Husband and wife team Steve Smith and Alayne Marker with Lena, a blind mare who was the first resident at their sanctuary. Says Smith on the unwanted horse issue: "No matter how long they had owned the horse, no matter how much the horse had done for them - these people had no loyalty to the animal," Smith said. "It never occurred to them that maybe ... just maybe ... their horse deserved a well-earned retirement."
"While many horse owners are devoted to their animals and keep them for life, the sad fact is that too many people only want to keep a horse as long as it is useful for something," said Steve Smith, co-founder of the Rolling Dog Ranch Animal Sanctuary, a Montana nonprofit that specializes in caring for disabled animals, including 25 blind horses.
"More than 100,000 unwanted horses were slaughtered in America in 2006, and that is tragic evidence that we need to tackle the unwanted horse problem in a fundamental way - by rethinking our relationship with these wonderful animals," Smith said.
While banning horse slaughter is essential, he noted, this gruesome practice is only a symptom of the problem.
The new website argues that a horse must be recognized for having intrinsic value as an animal, above and beyond whatever economic value it might also have. What needs to change, according to the site, is "the horse-as-tool mentality, where the animal's value is measured only by its usefulness to the person."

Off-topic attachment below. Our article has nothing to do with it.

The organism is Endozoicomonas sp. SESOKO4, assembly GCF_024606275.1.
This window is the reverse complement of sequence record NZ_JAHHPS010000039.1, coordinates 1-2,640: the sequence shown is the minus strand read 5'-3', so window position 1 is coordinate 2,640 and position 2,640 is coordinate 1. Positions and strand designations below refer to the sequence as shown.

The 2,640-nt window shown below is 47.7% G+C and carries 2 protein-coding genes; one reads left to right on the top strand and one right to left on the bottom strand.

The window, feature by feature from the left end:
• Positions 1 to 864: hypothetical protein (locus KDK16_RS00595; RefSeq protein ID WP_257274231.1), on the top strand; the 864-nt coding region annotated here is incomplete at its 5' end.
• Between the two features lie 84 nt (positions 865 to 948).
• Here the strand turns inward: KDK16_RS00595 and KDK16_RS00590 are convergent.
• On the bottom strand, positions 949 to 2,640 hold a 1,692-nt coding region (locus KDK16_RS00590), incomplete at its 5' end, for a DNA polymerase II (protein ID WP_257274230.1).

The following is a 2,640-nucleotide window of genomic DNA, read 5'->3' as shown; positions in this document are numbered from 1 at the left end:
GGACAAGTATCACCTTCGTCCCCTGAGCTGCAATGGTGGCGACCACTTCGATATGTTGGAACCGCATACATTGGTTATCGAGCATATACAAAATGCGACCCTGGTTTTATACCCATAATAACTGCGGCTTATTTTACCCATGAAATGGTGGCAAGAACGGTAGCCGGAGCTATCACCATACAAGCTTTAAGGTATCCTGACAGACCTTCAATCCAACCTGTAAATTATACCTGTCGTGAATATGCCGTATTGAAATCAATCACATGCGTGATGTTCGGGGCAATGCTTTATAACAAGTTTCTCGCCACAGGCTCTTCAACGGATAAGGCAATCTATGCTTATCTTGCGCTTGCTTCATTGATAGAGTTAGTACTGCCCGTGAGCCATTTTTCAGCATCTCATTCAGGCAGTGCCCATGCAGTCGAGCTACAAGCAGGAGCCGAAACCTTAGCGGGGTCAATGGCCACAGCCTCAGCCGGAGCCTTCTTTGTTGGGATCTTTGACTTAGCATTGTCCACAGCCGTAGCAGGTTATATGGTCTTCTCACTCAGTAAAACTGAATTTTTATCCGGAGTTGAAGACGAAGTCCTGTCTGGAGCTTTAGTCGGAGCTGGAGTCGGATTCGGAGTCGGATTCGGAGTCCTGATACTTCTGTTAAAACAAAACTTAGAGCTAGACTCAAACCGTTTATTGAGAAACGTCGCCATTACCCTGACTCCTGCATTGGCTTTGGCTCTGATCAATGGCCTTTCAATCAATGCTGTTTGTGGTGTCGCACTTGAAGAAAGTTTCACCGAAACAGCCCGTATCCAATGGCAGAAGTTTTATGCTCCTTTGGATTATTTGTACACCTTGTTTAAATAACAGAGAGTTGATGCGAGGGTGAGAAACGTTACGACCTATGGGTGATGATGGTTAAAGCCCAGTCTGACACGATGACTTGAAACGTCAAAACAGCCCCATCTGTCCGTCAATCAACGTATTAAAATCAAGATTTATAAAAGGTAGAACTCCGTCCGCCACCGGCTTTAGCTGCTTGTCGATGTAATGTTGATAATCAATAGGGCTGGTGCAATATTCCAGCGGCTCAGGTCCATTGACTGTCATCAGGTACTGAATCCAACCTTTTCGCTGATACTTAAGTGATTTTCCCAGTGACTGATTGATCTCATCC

The website acknowledges that this new view will be controversial and will require a sweeping cultural change in the horse industry, and a change in mindset for millions of individual horse owners.
Smith said his nonprofit was motivated to create the site because of all the calls and emails they received from people who wanted to surrender their horses.
"No matter how long they had owned the horse, no matter how much the horse had done for them - these people had no loyalty to the animal," Smith said. "It never occurred to them that maybe ... just maybe ... their horse deserved a well-earned retirement."
The site also offers specific steps on what individuals can do to help reduce the number of unwanted horses in America, and provides concrete recommendations for horse owners who find themselves with an unwanted horse.